There are several prehistoric monuments in Bradenham parish. These include a Neolithic or Bronze Age barrow north of Ortho Pharmaceuticals, where flint artefacts of a similar date have been found on the surface, and the remains of other barrows north of Bradenham church. The latter barrows have been ploughed flat but have left the shadow of circular ditches. Several blades or flakes were also found here in a field-walking survey.
There are several lynchets, a build up of soil on the edge of a ploughed field, in Munts and Park Wood that may be prehistoric or Roman. Grim’s Ditch also extends into Park Wood and Beamangreen Wood. This is thought to be an Iron Age boundary bank, perhaps marking out the edge of tribal territory or dividing the landscape into grazing zones.
There seem to have been many more settlements in Bradenham parish in the medieval period. These include Averingdown over the valley from the modern village and ploughing has churned up some medieval tile. Bradenham was a manor in the medieval period, but so was a place called Hanechendene, which suggests another settlement. There is a great deal of medieval settlement evidence in Park Wood, including finds of pottery and tile and personal ornaments; a thirteenth to fourteenth century house was also identified. A medieval windmill mound also survives in Park Wood. Medieval lynchets have been found in Park Wood, suggesting it was also farmed, and in Pimlocks Wood. Park Wood was later turned into a deer park, hence its name.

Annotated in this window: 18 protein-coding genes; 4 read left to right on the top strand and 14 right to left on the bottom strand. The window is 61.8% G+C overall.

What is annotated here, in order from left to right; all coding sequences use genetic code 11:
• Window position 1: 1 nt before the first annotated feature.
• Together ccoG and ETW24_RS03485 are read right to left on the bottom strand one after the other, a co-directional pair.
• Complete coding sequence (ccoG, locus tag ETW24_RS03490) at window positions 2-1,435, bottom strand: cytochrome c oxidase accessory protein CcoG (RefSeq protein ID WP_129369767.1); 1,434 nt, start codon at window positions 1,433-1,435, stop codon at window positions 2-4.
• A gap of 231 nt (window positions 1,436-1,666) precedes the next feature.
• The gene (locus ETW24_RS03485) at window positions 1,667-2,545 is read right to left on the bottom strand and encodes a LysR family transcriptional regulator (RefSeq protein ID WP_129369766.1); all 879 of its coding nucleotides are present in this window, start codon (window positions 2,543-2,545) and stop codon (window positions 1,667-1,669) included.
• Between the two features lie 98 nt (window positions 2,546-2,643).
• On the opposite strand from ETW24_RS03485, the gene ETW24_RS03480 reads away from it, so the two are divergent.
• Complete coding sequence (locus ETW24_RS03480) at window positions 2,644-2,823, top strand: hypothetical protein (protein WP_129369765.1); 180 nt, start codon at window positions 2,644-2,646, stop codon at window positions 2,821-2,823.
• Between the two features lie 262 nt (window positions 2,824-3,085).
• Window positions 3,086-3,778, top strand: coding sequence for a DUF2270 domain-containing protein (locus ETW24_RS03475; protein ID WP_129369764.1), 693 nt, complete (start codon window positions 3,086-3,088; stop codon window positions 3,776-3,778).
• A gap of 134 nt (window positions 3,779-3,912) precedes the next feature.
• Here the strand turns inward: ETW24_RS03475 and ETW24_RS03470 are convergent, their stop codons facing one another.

The village itself has some medieval survivals. St Botolph’s church nave dates to around AD 1100 and was possibly an even older foundation. The bells were cast in the thirteenth and fourteenth centuries. The tower was added at the end of the medieval period, in the fifteenth century. A boundary bank, which probably dates from the medieval period, lies in the village as well. Further from the village are a medieval or post-medieval hollow-way on Naphill Common and a medieval or post-medieval woodland boundary bank at Falconer’s Hill Wood.
Bradenham manor house is a sixteenth to seventeenth century house, which has been dated by dendrochronology. Geophysical survey and aerial photography has also suggested some remains in the garden. It was the home of Benjamin Disraeli’s father, Isaac. Most of the other buildings in Bradenham Village, which is a National Trust village, date to the eighteenth and nineteenth centuries. The industry of the Roman period is matched in the Victorian with remains of four charcoal burning sites north of Bradenham Hill Farm.
Strike Command is also mostly located in Bradenham parish. This was set up as Bomber Command in 1940 and has expanded into Strike Command since the 1960s. The site also houses NATO buildings.